Why Nations Fail: The Origins of Power, Prosperity and Poverty


Shortlisted for the Financial Times and Goldman Sachs Business Book of the Year Award 2012.Why are some nations more prosperous than others? Why Nations Fail sets out to answer this question, with a compelling and elegantly argued new theory: that it is not down to climate, geography or culture, but because of institutions. Drawing on an extraordinary range of contemporary and historical examples, from ancient Rome through the Tudors to modern-day China, leading academics Daron Acemoglu and James A. Robinson show that to invest and prosper, people need to know that if they work hard, they can make money and actually keep it – and this means sound institutions that allow virtuous circles of innovation, expansion and peace.Based on fifteen years of research, and answering the competing arguments of authors ranging from Max Weber to Jeffrey Sachs and Jared Diamond, Acemoglu and Robinson step boldly into the territory of Francis Fukuyama and Ian Morris. They blend economics, politics, history and current affairs to provide a new, powerful and persuasive way of understanding wealth and poverty.

Amazon.co.uk Price: £10.75 (as of 23/07/2021 09:25 PST- Details)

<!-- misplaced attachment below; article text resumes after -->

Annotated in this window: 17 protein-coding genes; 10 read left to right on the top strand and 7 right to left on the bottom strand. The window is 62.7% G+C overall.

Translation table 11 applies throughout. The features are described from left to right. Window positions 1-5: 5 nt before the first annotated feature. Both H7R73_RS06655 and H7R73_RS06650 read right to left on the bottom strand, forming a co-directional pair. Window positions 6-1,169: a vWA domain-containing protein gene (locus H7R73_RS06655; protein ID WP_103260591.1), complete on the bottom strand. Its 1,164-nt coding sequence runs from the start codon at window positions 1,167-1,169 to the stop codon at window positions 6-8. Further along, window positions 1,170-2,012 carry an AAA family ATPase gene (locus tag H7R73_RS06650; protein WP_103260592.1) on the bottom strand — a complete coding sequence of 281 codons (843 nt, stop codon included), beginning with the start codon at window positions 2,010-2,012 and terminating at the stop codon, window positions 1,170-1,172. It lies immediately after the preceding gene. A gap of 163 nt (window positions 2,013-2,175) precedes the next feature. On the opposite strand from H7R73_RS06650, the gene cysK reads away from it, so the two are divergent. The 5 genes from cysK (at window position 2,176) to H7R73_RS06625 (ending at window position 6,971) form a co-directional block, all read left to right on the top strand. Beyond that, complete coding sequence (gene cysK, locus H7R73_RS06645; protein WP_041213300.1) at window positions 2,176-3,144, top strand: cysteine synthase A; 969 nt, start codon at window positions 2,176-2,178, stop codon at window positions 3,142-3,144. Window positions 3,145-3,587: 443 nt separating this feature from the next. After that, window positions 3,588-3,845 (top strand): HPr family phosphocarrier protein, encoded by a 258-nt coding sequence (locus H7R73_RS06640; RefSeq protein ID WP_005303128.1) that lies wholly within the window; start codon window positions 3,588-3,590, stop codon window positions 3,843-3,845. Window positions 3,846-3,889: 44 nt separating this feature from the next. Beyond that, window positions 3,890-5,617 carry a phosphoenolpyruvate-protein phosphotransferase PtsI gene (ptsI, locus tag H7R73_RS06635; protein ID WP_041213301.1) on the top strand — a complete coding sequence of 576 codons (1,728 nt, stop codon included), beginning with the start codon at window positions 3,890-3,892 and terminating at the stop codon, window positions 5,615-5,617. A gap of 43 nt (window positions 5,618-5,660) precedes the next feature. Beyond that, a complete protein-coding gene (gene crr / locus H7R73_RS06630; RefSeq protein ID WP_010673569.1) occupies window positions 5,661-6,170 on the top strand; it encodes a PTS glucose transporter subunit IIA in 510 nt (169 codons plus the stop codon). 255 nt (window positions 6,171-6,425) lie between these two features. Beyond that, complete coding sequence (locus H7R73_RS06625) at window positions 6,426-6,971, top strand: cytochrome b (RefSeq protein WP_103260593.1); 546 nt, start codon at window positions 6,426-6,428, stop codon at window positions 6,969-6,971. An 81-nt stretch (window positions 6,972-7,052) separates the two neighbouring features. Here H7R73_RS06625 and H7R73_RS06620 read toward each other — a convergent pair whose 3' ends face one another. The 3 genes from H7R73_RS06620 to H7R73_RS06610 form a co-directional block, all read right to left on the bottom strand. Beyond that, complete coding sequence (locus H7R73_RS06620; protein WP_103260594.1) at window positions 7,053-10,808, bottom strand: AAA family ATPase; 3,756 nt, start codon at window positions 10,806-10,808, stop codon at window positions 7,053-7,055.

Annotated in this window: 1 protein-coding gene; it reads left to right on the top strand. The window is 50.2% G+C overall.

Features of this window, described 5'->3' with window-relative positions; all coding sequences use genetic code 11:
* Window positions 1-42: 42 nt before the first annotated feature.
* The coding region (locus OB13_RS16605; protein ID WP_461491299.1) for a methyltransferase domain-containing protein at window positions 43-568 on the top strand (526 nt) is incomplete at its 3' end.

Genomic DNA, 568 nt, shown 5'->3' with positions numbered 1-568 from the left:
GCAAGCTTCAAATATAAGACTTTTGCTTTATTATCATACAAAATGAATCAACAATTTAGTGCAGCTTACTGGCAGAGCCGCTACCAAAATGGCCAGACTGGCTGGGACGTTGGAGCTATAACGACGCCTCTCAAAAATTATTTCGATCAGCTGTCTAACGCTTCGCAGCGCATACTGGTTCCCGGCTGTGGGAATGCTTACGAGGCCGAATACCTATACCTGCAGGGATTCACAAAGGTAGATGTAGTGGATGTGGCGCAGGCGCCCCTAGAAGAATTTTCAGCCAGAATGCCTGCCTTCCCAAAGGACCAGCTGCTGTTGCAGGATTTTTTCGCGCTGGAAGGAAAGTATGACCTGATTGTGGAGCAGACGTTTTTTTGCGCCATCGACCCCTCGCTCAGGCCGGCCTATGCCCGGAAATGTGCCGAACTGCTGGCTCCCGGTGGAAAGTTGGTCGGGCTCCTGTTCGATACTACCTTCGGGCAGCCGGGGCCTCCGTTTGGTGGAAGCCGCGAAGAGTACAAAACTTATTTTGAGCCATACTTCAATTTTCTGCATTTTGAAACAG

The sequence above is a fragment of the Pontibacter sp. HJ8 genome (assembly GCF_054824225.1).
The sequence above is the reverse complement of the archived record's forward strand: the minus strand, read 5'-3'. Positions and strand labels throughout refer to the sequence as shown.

Shortlisted for the Monetary Occasions and Goldman Sachs Enterprise E-book of the Yr Award 2012.Why are some nations extra affluent than others? Why Nations Fail units out to reply this query, with a compelling and elegantly argued new principle: that it isn’t all the way down to local weather, geography or tradition, however due to establishments. Drawing on a rare vary of latest and historic examples, from historic Rome by way of the Tudors to modern-day China, main teachers Daron Acemoglu and James A. Robinson present that to speculate and prosper, folks must know that in the event that they work exhausting, they’ll earn money and really maintain it – and this implies sound establishments that enable virtuous circles of innovation, growth and peace.Primarily based on fifteen years of analysis, and answering the competing arguments of authors starting from Max Weber to Jeffrey Sachs and Jared Diamond, Acemoglu and Robinson step boldly into the territory of Francis Fukuyama and Ian Morris. They mix economics, politics, historical past and present affairs to offer a brand new, highly effective and persuasive means of understanding wealth and poverty.

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